established, we were really in danger of being extinct.
But we survived, and today there are people forging
papers to come into our country. Israel, with all its
problems, is a state that's not bad to live in," Dorner
Many students said they came to the conference to
further their understanding of terrorism and the Mid-
dle East conflict.
"I'm interested in the topics because I have a
friend serving in the Israeli army. I want to get a
more broad understanding, especially from this (lec-
ture) because it's about terrorism," LSA sophomore
Sam Maxbauer said.
Students also attended the lecture to learn more
about Israeli law and what they can do to help com-
bat terrorism. "I want to get more of an understand-
ing about the political situation in Israel. I'm
pro-Israel. ... I feel that the terrorism is tragic and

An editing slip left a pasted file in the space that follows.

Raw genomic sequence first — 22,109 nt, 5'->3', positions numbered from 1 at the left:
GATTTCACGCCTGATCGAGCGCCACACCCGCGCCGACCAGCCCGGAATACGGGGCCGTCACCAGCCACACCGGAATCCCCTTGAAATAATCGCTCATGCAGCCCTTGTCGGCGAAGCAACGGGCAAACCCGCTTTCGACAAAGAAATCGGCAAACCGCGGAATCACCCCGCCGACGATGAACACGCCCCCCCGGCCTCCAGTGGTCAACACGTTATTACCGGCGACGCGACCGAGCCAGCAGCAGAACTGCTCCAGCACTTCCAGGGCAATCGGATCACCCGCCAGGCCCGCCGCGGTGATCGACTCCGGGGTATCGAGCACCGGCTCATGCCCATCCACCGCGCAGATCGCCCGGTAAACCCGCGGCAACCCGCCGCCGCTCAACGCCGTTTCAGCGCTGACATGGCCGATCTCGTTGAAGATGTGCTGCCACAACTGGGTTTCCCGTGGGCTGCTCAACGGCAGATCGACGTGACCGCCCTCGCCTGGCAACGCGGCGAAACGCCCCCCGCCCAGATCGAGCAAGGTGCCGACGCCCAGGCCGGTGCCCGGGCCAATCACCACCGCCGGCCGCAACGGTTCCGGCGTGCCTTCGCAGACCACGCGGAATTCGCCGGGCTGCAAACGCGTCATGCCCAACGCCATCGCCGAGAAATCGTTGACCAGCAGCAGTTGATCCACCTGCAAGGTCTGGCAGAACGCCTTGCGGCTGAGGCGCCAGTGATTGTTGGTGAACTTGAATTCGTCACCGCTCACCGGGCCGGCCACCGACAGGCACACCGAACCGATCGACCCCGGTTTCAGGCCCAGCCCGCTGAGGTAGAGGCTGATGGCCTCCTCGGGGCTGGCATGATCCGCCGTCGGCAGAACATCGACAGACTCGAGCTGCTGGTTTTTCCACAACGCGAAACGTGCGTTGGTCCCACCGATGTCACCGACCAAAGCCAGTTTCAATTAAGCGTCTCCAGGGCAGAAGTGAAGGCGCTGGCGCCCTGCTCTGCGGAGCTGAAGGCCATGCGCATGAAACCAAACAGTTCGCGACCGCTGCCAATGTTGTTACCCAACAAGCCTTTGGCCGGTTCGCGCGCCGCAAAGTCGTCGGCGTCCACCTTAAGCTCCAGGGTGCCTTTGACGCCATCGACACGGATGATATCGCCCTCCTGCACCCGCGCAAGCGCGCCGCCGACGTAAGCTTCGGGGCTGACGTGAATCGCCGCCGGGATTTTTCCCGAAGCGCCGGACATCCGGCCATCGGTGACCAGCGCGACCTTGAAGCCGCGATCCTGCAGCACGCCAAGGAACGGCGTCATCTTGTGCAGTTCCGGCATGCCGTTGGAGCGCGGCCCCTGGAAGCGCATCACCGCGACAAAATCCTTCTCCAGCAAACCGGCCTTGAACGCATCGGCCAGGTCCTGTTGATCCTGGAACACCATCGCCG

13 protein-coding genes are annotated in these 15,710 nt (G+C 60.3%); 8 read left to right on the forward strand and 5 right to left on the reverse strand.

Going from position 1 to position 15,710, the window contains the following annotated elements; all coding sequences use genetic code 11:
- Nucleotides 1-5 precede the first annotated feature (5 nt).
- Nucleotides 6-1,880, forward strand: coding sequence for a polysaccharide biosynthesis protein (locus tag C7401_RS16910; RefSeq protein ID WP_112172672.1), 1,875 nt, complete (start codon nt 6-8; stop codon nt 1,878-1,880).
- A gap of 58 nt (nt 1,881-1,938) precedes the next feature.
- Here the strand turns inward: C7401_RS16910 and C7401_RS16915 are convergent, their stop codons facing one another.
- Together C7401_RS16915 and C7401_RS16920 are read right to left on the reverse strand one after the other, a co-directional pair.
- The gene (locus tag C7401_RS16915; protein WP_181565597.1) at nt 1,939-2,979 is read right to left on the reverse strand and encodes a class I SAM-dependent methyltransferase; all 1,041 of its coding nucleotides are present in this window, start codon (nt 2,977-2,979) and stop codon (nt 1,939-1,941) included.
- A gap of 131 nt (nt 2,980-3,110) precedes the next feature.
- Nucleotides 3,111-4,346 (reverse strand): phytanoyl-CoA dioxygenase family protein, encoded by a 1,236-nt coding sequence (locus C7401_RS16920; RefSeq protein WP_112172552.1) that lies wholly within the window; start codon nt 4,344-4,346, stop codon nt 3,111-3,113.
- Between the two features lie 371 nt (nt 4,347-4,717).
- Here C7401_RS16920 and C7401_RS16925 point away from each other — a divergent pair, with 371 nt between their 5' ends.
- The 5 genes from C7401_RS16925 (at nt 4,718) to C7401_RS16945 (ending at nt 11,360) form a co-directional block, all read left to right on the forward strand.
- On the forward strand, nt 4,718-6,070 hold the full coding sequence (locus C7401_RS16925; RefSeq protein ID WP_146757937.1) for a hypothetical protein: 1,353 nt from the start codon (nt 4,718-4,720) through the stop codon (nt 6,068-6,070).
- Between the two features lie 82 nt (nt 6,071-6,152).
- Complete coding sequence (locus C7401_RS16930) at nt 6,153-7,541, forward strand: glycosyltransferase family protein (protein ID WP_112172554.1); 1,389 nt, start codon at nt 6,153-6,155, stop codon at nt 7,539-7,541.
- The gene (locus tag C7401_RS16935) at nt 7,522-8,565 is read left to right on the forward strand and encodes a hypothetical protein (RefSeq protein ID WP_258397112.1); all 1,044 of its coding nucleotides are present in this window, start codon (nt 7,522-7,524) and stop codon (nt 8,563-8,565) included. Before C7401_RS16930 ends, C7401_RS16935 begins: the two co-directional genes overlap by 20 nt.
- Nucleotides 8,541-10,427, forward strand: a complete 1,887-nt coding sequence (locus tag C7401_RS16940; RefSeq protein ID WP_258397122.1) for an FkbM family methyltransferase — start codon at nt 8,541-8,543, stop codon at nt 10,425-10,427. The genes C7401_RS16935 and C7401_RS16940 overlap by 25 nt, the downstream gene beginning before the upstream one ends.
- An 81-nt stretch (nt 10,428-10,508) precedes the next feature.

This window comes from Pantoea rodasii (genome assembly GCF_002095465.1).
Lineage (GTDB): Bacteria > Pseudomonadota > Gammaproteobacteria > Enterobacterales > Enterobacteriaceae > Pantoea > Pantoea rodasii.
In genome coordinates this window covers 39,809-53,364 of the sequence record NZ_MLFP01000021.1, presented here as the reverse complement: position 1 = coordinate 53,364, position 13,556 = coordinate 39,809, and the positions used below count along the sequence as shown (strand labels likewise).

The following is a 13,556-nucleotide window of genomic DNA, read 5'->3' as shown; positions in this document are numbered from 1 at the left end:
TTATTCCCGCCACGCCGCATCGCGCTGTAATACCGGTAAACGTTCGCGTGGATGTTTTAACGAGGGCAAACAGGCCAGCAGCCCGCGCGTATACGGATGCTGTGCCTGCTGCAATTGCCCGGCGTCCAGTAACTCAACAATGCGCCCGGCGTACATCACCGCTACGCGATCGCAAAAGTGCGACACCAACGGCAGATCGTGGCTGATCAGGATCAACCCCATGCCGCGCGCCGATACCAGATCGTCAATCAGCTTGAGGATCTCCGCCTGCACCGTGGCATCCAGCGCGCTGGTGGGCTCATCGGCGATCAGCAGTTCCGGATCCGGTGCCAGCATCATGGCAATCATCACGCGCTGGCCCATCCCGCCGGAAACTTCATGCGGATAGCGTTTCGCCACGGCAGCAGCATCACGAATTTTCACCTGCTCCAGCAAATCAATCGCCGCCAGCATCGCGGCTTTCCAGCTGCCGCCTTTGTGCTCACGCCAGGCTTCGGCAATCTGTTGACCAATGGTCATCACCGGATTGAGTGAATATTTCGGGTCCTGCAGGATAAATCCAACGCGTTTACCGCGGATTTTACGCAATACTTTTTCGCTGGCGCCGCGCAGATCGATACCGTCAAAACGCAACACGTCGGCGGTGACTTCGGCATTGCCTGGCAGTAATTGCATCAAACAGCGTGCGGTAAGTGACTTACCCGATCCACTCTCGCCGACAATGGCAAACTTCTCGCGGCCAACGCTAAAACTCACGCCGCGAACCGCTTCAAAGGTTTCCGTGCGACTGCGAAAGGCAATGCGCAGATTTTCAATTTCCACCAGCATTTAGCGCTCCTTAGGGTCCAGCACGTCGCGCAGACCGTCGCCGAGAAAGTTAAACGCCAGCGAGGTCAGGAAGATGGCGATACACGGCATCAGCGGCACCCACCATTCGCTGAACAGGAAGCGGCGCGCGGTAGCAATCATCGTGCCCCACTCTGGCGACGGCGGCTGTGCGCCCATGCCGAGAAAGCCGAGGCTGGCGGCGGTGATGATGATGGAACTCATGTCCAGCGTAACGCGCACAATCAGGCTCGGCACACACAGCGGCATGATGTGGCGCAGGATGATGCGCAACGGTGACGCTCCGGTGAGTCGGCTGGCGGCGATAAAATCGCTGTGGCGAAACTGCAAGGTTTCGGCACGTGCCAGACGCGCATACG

destructive," Rackham student Anne Welsh said.
Dorner said she came to the University
because she felt it was her duty to her country.
"It's a day about Israel, to explain our problems.
Hearing some of the questions, I think I did
good," Dorner said.
She said she also wants to spread awareness about
the positive political situation in Israel. "Israel's
experience as a democracy can serve as a guide for
others," she added.
The conference consisted of several other events,
including a lecture by Lt. Col. Amos Guiora, com-
mander of the Israel Defense Forces School of Mili-
tary Law and Education.
Michigan Daily editors moderated the talks by
Guiora and Dorner.